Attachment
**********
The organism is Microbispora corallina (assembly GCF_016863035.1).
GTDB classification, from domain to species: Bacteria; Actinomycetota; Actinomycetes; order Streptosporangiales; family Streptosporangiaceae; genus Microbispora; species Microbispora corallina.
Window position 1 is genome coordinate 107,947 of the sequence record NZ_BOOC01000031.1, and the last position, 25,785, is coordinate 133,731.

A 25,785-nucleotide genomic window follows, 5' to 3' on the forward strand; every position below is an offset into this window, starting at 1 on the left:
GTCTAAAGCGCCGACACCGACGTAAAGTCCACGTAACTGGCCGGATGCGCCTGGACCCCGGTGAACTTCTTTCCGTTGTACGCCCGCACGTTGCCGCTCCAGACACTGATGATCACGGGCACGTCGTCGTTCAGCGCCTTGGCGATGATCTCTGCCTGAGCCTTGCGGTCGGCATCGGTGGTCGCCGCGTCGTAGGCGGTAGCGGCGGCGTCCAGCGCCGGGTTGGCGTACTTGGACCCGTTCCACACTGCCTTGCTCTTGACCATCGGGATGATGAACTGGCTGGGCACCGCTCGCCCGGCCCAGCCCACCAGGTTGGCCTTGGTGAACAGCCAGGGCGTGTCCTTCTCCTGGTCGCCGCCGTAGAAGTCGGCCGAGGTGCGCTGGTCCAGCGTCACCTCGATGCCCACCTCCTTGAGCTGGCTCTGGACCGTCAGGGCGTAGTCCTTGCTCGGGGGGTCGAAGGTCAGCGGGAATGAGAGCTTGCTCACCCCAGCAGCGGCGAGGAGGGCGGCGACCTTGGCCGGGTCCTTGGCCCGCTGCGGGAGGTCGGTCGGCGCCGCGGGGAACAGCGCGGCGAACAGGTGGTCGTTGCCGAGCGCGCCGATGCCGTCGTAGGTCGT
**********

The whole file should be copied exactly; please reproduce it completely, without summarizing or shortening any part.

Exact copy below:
The organism is Microbispora corallina (assembly GCF_016863035.1).
GTDB classification, from domain to species: Bacteria; Actinomycetota; Actinomycetes; order Streptosporangiales; family Streptosporangiaceae; genus Microbispora; species Microbispora corallina.
Window position 1 is genome coordinate 107,947 of the sequence record NZ_BOOC01000031.1, and the last position, 25,785, is coordinate 133,731.

A 25,785-nucleotide genomic window follows, 5' to 3' on the forward strand; every position below is an offset into this window, starting at 1 on the left:
GTCTAAAGCGCCGACACCGACGTAAAGTCCACGTAACTGGCCGGATGCGCCTGGACCCCGGTGAACTTCTTTCCGTTGTACGCCCGCACGTTGCCGCTCCAGACACTGATGATCACGGGCACGTCGTCGTTCAGCGCCTTGGCGATGATCTCTGCCTGAGCCTTGCGGTCGGCATCGGTGGTCGCCGCGTCGTAGGCGGTAGCGGCGGCGTCCAGCGCCGGGTTGGCGTACTTGGACCCGTTCCACACTGCCTTGCTCTTGACCATCGGGATGATGAACTGGCTGGGCACCGCTCGCCCGGCCCAGCCCACCAGGTTGGCCTTGGTGAACAGCCAGGGCGTGTCCTTCTCCTGGTCGCCGCCGTAGAAGTCGGCCGAGGTGCGCTGGTCCAGCGTCACCTCGATGCCCACCTCCTTGAGCTGGCTCTGGACCGTCAGGGCGTAGTCCTTGCTCGGGGGGTCGAAGGTCAGCGGGAATGAGAGCTTGCTCACCCCAGCAGCGGCGAGGAGGGCGGCGACCTTGGCCGGGTCCTTGGCCCGCTGCGGGAGGTCGGTCGGCGCCGCGGGGAACAGCGCGGCGAACAGGTGGTCGTTGCCGAGCGCGCCGATGCCGTCGTAGGTCGT